New releases from Callán and Devilish Merry offer twists on traditional tones | New Releases | Pittsburgh | Pittsburgh City Paper

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New releases from Callán and Devilish Merry offer twists on traditional tones

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Callán
Road to Fort Duquesne
(self-released)

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Devilish Merry
Water & Vines
(self-released)

 

Celtic music can evoke spry, repetitive melodies created to keep audiences either dancing or crying in their pints (or both), and Pittsburgh's Callán doesn't exactly break from that tradition on its new release, The Road to Fort Duquesne. Fiddle, pipes and accordion drive the melodies with a certain brightness, even in minor keys. The quartet's arrangements, on the other hand, breathe new life into this style.

Several of the tracks are arranged in "sets" -- "Big Jig Set," "Roast Beef Set" -- and come off like medleys of related tunes or variations on a theme. In addition to vocals, Sheila Liming switches between Scottish smallpipes (which often sound like a droning clarinet), tin whistle and accordion. When she switches from pipes to whistle mid-song, in "The Foxhunter Set," the tonal change takes the song away from the rigid verse-chorus format. A rhythmic twist in one section also makes sure any dancers are paying attention.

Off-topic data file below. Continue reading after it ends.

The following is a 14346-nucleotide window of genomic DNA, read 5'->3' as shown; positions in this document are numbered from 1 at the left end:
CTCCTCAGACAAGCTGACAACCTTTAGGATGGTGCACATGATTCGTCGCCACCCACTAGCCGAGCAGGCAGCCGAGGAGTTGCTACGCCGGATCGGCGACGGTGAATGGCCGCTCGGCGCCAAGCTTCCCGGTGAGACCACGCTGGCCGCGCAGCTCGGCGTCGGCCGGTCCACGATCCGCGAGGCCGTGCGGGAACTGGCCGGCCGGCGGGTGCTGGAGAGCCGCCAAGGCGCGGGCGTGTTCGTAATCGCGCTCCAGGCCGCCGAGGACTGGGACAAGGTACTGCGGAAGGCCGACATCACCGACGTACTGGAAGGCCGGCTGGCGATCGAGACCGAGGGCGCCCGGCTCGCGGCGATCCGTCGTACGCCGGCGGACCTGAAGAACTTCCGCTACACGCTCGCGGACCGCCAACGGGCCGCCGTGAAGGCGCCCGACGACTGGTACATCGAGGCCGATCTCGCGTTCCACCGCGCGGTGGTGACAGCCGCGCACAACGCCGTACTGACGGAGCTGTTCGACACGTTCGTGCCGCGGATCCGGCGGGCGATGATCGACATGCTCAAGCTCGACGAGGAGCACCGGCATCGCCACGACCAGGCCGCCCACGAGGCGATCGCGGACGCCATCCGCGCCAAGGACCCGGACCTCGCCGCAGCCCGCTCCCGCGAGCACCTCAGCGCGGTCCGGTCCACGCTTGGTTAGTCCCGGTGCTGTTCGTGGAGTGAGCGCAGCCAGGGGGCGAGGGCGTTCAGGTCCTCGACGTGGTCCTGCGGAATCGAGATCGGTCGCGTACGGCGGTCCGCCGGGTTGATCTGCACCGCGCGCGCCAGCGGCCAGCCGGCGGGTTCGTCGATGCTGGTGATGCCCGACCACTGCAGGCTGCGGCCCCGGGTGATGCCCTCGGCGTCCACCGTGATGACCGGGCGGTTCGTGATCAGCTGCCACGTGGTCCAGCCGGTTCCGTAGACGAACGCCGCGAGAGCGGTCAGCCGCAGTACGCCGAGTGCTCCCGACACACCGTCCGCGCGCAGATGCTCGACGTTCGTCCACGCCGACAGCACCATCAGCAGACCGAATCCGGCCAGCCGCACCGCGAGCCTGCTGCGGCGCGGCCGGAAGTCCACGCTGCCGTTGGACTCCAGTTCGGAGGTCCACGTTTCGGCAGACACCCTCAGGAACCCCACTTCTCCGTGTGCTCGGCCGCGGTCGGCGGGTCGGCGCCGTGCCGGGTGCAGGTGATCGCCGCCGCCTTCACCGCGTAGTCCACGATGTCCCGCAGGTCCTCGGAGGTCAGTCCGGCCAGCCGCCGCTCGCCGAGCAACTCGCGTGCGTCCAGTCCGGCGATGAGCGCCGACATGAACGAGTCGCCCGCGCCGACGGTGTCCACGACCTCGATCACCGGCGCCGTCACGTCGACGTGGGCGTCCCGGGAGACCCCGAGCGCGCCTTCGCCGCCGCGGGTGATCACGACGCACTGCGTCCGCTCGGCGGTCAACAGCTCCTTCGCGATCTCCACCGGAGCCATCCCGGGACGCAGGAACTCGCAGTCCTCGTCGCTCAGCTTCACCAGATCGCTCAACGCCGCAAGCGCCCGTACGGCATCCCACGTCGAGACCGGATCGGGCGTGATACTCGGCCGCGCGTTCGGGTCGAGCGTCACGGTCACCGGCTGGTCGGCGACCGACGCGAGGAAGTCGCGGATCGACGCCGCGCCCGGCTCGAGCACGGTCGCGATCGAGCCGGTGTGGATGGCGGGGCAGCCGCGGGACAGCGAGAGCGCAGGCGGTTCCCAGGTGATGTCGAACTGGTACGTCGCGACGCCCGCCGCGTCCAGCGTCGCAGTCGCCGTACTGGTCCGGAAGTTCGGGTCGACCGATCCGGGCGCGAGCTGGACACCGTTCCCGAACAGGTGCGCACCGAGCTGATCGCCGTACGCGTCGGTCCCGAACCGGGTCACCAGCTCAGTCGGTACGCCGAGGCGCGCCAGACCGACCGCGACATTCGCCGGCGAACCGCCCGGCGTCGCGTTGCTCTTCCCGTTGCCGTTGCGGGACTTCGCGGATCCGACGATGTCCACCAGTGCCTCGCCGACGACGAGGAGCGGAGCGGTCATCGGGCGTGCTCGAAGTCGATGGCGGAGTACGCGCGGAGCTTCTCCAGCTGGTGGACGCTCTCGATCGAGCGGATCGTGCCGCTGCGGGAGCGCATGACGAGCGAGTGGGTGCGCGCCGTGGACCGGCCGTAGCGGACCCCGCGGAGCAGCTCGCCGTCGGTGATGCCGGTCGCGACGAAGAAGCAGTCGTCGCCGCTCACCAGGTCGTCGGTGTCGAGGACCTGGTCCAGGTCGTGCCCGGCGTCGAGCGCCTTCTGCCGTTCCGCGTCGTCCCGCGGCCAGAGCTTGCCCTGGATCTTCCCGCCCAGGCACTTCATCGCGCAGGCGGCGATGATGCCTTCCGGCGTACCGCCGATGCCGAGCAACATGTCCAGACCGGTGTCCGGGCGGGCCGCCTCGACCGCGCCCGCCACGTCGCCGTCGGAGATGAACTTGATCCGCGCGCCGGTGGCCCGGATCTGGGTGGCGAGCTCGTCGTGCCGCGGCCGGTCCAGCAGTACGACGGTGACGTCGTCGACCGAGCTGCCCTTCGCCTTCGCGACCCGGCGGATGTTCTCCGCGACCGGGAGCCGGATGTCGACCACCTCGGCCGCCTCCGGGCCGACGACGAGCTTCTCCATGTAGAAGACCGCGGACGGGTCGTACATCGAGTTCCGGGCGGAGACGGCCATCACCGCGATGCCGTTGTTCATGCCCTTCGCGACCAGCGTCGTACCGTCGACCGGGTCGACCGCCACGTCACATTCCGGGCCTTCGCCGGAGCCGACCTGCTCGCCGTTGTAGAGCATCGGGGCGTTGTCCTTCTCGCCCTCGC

The Road to Fort Duquesne sounds compelling, partly thanks to its crisp production. Sam Matthews, veteran of numerous guitar-based local bands, recorded Callán without production effects. The unprocessed live sound lets the rhythmic basis of this music come through clearly -- Kip Ruefle's subtle bodhran drumming and Scott Grady's simple but important acoustic strumming. The same can be said for Cara Hayden Masset's fiddle: The uncluttered sound shows off her melodies and gives her instrument a depth that never sounds shrill, even in the upper registers.

 

Another local group, Devilish Merry, resides in a musical zone where Celtic tradition, American country and other related strains of music join together. Given the musicians' individual resumes, that's no surprise: Jeff Berman (dulcimer) and Sue Powers (vocals, banjo) also play in world-fusion band AppalAsia; Bob Powers (lap steel) plays blues with JJ Burner; and L.E. McCullough is known around the world for his tin-whistle prowess. The group began three decades ago -- a time when genres crossed without any self-conscious attempts at "world beat" and the like -- and now also includes Callán's Ruefle (who also plays in ATS and Paperback), Matthews (on bass) and fiddle player Jan Hamilton-Sota. 

The first few tracks on the group's album Water & Vines convey a sense of drama that wouldn't sound out of place in one of Patti Smith's more recent albums. Powers trades Smith's rasp for something a little sweeter, however, and her approach to the banjo -- a bluesy variation on clawhammer plucking -- makes her an original. 

Most of the songs last upward of six minutes, but the blend of instruments sustains the momentum even at slower tempos. From the more traditional Celtic instrumental "Toure's Farewell," to the frenzied, slide guitar-driven original "Crash Site," Devilish Merry continues to blaze its own unique trail. 

 

Callán CD Release. 9:30 p.m. Sat., Oct. 9. Park House, 403 E. Ohio St., North Side. Free. 412-224-2273 or parkhousepgh.com

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